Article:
by Cassandra R. Elias
A pregnant woman "on ice"? Yes, indeed. A 33-year-old mom who was 20 weeks pregnant, suffered cardiac arrest while at a church gathering. She was resuscitated, therapeutically cooled, kept at 90 degrees for 12 hours and re-warmed. While she was being cooled, the fetus was monitored, who experienced fetal shivering which stopped once the mother was re-warmed.
The woman was cooled after her cardiac arrest to reduce the risk of devastating injuries caused by the lack of blood in her tissues, like the muscles and brain -- damage that could potentially kill her. Doctors know that therapeutic cooling works, but few have tried to cool down a pregnant woman before, so they weren't sure how this incredible shock to her system would impact the baby.
Dr. Aakash Chauhan of Allegheny General Hospital in Pittsburgh, PA. said, "We have over 2 years of clinical follow-up of the mother and child and both are doing well, with the child exhibiting normal developmental growth at long-term follow-up. The mother and child both had great outcomes despite an incredibly harrowing episode during her pregnancy."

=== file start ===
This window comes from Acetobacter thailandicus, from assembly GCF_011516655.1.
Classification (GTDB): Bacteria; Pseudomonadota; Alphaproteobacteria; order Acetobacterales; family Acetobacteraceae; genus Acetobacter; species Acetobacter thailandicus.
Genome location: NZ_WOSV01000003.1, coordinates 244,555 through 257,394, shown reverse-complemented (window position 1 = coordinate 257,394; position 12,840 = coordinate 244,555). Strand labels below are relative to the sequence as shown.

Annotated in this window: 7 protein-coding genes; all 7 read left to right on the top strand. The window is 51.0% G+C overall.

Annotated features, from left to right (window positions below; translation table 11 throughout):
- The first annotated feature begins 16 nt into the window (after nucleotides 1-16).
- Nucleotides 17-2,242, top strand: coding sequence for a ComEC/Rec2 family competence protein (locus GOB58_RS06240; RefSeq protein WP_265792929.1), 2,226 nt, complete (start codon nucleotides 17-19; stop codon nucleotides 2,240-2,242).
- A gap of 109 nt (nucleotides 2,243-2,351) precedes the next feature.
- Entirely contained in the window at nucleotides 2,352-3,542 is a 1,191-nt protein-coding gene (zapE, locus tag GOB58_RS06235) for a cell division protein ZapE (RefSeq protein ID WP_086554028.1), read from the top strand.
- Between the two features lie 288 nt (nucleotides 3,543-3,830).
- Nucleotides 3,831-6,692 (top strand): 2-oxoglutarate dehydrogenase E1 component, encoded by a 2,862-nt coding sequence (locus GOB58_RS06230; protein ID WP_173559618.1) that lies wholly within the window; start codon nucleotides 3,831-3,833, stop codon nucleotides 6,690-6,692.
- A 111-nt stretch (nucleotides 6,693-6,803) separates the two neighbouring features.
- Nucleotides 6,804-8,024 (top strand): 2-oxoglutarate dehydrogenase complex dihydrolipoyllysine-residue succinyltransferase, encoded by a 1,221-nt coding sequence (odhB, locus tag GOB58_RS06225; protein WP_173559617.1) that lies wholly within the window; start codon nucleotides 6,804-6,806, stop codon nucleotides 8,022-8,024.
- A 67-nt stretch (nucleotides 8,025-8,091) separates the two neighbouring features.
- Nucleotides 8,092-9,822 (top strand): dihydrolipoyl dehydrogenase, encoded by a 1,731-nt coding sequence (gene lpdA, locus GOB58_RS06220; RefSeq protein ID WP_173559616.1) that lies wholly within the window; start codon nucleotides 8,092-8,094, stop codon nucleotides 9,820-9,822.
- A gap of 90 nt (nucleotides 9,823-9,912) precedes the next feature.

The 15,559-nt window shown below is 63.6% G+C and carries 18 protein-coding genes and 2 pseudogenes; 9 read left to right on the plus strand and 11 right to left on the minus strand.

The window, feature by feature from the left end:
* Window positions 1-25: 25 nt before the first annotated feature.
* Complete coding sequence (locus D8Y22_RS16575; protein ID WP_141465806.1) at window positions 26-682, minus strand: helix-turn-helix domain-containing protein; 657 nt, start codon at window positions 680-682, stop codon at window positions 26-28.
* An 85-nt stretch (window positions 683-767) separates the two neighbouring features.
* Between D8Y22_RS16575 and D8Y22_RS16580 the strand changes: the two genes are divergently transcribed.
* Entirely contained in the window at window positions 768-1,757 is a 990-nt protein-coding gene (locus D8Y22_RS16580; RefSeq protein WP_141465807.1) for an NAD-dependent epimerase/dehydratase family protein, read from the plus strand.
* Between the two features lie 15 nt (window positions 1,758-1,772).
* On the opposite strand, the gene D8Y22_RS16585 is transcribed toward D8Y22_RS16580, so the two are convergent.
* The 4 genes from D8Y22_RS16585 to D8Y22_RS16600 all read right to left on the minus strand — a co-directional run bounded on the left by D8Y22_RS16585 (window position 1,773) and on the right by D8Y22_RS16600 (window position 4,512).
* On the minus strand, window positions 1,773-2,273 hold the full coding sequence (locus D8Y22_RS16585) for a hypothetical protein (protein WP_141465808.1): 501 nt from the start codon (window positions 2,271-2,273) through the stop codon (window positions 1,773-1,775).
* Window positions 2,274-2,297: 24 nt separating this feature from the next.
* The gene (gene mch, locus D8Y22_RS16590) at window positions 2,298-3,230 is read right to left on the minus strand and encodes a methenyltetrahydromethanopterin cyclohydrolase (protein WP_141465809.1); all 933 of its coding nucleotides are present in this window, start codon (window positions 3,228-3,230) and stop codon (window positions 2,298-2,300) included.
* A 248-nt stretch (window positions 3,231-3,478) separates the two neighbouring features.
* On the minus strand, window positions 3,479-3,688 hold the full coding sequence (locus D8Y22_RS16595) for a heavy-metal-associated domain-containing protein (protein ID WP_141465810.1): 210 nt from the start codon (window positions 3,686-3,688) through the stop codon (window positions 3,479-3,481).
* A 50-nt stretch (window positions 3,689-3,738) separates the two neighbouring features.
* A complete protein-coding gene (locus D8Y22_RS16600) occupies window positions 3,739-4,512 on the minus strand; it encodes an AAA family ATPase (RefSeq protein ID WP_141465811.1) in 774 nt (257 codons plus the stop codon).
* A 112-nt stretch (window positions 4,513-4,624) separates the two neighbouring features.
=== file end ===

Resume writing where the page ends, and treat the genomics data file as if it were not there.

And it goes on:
Doctors evaluated the boy at 1-, 2-, 3-, 6-, 12- and 36-months-old and found has reached all the normal development milestones.
"We would not normally treat a rare cardiac arrest pregnant patient with hypothermia because hypothermia was untested in this population and therefore considered too risky for the fetus," said Naseer Nasser MD, the cardiologist who directed her care at Memorial Hospital in South Bend, Indiana. He continued, "However, without the recently proven benefit of hypothermia for cardiac arrest, mother and child would not have benefited from this lifesaving advance."
Have you ever heard of therapeutic hypothermia before? How do you feel about what these doctors did to save both lives?